They are experienced in handling the paperwork and any details concerning quarantine, as well as customs if you’re moving abroad. Obviously, someone needs to be on hand to receive your cat at the end of her journey.
If you’re driving cross country with your cat, there’s more flexibility in terms of comfort. A small crate or larger carrier on the back seat can offer space for a litter box and a bed, but do keep a regular carrier handy.
A cushy carrier such as a SleepyPod is comfortable and can be strapped in using the seat belt. Again, be sure to include ID and a jacket and leash for extra security.
When you make a “pit stop,” offer your cat the opportunity to use the litter box and a snack, keeping safety in mind.
IF your cat is used to being leash-walked and has a calm personality, she may enjoy stretching her legs before resuming the journey.
Once you’re at your new home, the process is similar to departure. Set up the safe room before releasing your cat, including the familiar items from the old home – beds, especially, plus litter box, food and water bowls, and scratchers.
As before, people will be coming and going and doors will left open, so put that note back on the door and don’t let her out until the last box is brought in.
Cats do like their routine and while moving with your cat can be a challenge, preparation goes a long way toward making the transition easier for both of you.
Frequently Asked Questions
How do I prepare my cat for moving?
Create a “safe” room with all her familiar things and be sure to limit the chance for escape. If you’re moving a long distance, get a check-up with your veterinarian and be sure to have proper identification and microchipping. Have a safe room ready at the other end of the move.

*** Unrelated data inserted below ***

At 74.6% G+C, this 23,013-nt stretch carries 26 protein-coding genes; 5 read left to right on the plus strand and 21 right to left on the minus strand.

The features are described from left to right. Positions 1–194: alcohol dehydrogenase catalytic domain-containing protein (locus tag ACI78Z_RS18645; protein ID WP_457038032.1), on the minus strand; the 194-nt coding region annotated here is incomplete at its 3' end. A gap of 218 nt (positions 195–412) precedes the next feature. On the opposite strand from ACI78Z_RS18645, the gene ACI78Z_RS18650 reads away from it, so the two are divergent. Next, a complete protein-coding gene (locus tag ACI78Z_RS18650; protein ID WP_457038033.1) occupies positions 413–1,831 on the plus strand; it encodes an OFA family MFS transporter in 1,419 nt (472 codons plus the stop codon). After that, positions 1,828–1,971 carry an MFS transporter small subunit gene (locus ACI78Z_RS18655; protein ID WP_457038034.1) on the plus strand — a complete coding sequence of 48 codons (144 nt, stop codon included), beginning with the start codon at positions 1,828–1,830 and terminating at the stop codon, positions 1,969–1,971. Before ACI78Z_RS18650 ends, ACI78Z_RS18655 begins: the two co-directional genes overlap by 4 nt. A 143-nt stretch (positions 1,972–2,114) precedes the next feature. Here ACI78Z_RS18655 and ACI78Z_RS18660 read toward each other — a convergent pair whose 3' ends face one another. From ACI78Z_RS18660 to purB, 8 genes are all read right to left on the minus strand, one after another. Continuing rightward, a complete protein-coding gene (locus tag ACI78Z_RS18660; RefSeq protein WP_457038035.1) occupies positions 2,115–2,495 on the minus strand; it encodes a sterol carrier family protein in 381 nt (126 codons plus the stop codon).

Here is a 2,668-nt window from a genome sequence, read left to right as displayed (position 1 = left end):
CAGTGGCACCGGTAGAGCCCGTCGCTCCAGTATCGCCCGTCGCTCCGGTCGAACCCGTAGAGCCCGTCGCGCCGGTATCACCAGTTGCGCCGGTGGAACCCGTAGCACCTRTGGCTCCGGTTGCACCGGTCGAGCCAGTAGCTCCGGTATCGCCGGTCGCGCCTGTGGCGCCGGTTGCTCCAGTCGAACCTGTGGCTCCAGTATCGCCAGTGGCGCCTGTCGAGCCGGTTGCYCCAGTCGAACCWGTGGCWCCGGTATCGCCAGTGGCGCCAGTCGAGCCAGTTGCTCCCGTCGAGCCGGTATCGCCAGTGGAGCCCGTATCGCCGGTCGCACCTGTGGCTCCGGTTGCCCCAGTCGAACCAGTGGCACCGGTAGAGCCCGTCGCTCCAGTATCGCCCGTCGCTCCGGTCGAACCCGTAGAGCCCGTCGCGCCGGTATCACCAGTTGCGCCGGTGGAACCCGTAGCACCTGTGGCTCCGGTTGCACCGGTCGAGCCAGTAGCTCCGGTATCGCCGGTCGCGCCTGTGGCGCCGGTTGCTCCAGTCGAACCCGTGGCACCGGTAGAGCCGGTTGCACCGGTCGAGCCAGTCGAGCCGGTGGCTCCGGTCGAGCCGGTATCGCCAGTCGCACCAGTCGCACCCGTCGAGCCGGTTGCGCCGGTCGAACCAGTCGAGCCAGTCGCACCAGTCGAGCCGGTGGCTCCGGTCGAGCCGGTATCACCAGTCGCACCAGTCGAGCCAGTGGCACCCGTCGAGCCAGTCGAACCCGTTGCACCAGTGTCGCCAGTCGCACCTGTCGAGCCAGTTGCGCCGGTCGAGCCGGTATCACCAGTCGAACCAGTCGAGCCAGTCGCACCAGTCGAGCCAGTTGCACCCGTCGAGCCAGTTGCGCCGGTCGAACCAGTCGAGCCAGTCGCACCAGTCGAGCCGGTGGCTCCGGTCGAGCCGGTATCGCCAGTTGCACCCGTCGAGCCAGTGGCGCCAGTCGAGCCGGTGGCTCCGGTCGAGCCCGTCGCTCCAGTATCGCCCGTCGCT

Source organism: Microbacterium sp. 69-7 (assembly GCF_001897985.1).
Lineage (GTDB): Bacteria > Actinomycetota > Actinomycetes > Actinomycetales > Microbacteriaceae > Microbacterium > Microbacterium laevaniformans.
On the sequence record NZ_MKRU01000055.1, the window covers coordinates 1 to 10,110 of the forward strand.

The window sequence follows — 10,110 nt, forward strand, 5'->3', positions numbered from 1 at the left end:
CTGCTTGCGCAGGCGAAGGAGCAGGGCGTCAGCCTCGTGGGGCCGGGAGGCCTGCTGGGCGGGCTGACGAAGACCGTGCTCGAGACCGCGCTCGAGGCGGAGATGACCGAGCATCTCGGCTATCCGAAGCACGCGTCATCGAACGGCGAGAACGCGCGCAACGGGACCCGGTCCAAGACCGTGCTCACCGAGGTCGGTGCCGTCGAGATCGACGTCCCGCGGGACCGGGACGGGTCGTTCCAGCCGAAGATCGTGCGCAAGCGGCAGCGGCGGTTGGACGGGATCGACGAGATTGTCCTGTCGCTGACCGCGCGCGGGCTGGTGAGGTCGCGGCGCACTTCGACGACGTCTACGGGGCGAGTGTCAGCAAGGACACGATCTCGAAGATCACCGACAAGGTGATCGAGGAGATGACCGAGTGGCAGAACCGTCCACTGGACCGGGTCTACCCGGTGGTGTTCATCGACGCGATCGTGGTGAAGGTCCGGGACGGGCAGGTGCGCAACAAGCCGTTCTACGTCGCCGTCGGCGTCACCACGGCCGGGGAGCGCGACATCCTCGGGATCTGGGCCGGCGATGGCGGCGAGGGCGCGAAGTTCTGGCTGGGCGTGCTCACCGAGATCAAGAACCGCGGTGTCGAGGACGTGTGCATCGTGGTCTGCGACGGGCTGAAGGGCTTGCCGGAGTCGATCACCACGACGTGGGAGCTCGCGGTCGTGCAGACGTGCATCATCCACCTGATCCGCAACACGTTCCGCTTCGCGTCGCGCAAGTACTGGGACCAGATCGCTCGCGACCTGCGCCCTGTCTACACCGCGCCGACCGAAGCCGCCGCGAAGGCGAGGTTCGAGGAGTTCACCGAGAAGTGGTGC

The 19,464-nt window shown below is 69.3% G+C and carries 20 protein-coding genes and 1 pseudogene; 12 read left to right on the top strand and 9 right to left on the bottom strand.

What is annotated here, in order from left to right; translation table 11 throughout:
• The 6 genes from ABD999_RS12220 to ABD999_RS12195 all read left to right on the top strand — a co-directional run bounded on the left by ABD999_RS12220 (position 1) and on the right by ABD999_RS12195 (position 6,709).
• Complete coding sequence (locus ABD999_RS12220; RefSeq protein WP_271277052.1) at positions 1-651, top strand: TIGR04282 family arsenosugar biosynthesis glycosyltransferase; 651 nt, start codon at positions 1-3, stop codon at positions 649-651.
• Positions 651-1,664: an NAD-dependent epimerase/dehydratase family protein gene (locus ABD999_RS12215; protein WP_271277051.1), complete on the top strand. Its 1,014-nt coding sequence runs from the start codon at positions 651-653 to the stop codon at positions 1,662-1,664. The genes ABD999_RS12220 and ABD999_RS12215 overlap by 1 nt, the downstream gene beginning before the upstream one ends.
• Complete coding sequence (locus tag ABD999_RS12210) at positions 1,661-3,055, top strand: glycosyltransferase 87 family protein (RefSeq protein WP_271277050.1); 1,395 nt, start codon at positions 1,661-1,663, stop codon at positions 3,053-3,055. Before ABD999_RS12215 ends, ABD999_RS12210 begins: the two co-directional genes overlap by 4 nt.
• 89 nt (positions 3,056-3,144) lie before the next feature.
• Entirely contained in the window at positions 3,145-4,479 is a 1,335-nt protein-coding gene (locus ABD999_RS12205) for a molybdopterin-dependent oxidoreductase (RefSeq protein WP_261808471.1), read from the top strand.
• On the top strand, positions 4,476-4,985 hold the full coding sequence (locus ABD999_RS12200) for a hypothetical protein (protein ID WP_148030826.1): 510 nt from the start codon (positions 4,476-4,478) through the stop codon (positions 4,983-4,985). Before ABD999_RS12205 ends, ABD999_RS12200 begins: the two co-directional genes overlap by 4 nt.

How do I prepare my cat for moving when traveling by plane?
Check with the airlines for their policies and cost, including carrier dimensions. If you must ship your cat by cargo, it’s essential to keep your cat secure in its carrier and include identification.
How do I prepare my cat for moving when traveling by car?
For a long trip, a crate that accommodates a small litter box offers more comfort. Be sure to have ID. Have your cat wear a jacket that can be used with a leash for additional security.
What should I do to make my cat comfortable in the new home?
Keep her confined in the safe room until all furnishings and boxes are in place. Let her out to explore under supervision until she feels comfortable in her new surroundings, Always allow her access to the safe room.
Cat personality change after moving?
Some cats may exhibit personality changes after moving to a new home. Cats are territorial by nature so a shift in location could increase their stress levels. create A safe space for your cat at the new house. if after a few weeks your cats still showing signs of stress, decrease appetite or any other signs of distress it would be a good idea to take them to the vet and consult with an expert cat behaviorist.
Hope all cat owners will take moving as seriously as you. I’ve seen numerous of times how irresponsible those people are. If you cannot take care of your cat during the move, either give it to some family members or hire man and van – they will help you.
I personally love cats and found this very informative. I will definitely be checking up on this website for all the tips of keeping your cat loved and safe!
Thank you for the advice. My cat doesn’t like car travel ond I’m certain the move will be just as stressful for her. She’s 3 so hopefully she will adapt.
Consider spraying the carrier with Feliway and/or Rescue Remedy. Leave the carrier out ahead of the move so she get used to it. Hope the advice helps.
Great article! We moved cats across the country – southeast PA to Southern AZ. 2 of our cats were senior and 1 was a Siamese w mild asthma. We used a pet relocation service. Not so cheap but oh so wonderful! I came west the day before and got the safe room ready and hubby stayed back in PA with the tough job. I can’t say enough good things about the service. I was called all along the way when: they left the PA home for the airport, arrival at airport, plane safely airborne, arrival in Tucson, on the way to our new home etc. There was even an app for my phone so I could track the flight! Airline paperwork was double checked and tickets provided. What a relief! The kitties had better flights than us humans!
Nice! I’m glad you had such a positive experience!